Katrina's research investigates the authenticity of the American environmental programme in relation to the development of a competitive relationship with China. By examining investment programmes in the Caspian Sea, the true nature of the sincerity behind each countries' renewable energy programmes will be revealed. Thus competition between the US and China will be shown, and will highlight the dominance of China in the region due to their historical political inflexibility and economic impartiality in dealing with the developing countries pertaining to the region. In proving that China will become dominant in the future of energy resources, particularly those of coal and o, the American incentive for sustainable development will be proven.
Abdul Hai Julay
Abdul's project focuses on the environmental governance process of twenty-one oil-producing states. It aims to investigate the role of the selected states in the implementation of good national environmental governance (NEG). The types of governmental freedom have been assessed using the Freedom House Index (FHI), while the Environmental Performance Index (EPI) has been used to measure the levels of environmental governance. The core argument here is to determine the U-shaped relationship between the EPI and the FHI which will help evaluate whether both democratic and authoritarian states show solid environmental governance and whether semi-authoritarian states, on the other hand, show weaker environmental governance. Thus, this research aims to explore the different degrees of governmental freedom and evaluate whether governmental freedom in selected oil rich states could influence the process of national environmental governance.
Foreign Direct Investment and Human Security
(A Case Study of the Impact of Foreign Direct Investment (FDI) in Mining on Human Security at the Local Community Level in Indonesia)
This thesis investigates the relationship between FDI and human welfare. FDI has impacted upon the well-being of communities in living in close proximity to mines in Indonesia. This thesis will investigate the uneven power relations between the Indonesian state and multi-national mining corporations. The thesis will test the extent to which corporate power undermines human well-being at the local level and the role of the state in this trend. A lack of well-being can be understood as human insecurity which can include impoverishment, illiteracy, illness and physical violence. This research investigates the impact of FDI in mining on human security of local communities in Indonesia and why this matters. Moreover, it also examines how the Indonesian state mediates the balance between attracting FDI whilst also ensuring human security. The research follows the Japanese approach to human security which focuses on freedom from want or a need-based approach.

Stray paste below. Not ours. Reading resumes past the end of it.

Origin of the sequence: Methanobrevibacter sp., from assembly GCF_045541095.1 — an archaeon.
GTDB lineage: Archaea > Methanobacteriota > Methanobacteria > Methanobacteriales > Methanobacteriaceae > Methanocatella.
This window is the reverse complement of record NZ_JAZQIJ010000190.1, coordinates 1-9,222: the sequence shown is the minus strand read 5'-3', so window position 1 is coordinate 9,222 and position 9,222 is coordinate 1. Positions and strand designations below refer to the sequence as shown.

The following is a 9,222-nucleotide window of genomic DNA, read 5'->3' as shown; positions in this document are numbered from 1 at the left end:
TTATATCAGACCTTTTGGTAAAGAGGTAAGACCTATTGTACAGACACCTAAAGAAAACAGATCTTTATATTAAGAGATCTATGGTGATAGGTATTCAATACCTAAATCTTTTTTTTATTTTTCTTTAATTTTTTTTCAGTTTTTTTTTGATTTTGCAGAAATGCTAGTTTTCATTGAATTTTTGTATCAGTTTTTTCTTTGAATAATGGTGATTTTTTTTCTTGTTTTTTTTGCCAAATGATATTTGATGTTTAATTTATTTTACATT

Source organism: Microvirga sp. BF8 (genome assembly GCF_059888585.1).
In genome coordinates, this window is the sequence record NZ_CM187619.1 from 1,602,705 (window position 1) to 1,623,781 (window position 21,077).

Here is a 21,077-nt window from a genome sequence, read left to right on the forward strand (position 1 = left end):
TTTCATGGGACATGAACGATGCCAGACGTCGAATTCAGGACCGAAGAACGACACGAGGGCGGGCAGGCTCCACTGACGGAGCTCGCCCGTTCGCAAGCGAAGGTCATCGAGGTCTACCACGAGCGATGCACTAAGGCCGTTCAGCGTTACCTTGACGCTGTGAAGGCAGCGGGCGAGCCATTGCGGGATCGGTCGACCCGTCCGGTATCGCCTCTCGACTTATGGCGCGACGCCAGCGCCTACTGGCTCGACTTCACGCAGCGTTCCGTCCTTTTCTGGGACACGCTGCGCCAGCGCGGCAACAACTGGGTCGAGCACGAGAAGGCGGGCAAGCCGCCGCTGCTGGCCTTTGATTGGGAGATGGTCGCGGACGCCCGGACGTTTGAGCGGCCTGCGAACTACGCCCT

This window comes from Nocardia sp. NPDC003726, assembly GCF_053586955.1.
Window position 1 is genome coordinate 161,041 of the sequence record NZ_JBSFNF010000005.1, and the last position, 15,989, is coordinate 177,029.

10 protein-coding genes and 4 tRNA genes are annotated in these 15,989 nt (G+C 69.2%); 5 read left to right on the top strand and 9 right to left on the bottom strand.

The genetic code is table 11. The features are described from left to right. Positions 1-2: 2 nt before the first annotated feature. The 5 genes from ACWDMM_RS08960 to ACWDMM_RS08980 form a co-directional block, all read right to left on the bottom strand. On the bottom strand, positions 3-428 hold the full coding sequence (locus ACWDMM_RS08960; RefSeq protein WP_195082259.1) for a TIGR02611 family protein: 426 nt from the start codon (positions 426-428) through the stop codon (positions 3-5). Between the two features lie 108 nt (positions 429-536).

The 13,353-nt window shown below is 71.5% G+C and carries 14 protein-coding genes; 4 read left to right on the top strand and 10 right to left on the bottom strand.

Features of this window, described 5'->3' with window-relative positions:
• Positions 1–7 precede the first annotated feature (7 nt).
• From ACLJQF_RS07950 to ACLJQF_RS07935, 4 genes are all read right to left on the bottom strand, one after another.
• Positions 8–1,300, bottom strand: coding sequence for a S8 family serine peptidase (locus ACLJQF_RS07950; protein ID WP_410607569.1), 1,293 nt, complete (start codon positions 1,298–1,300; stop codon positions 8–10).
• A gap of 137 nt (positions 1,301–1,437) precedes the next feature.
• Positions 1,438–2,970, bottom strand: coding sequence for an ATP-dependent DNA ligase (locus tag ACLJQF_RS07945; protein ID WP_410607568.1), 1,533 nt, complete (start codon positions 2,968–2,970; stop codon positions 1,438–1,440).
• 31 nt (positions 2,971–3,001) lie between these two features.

Chinese Cyber Nationalism: The Discursive Construction of Chinese Nationalism in the Internet Era
Jing's research focuses on the rise of Chinese nationalism on the Internet, the anti-Japanese nationalism in particular. It attempts to build an inter-disciplinary conceptual framework and move beyond the dichotomy between the top-down official nationalism and the bottom-up popular nationalism. Specifically, her research looks into how the notion of Self and Other is represented discursively in online forums and blogs, and how the "mythscape" of the past is (re)constructed in the negotiations and interactions between officials, intellectuals and netizens. By adopting Critical Discourse Analysis, the study attempts to explore the complex nature of Chinese nationalism and uncover the underlying power dynamics between elite and non-elite actors in contemporary China.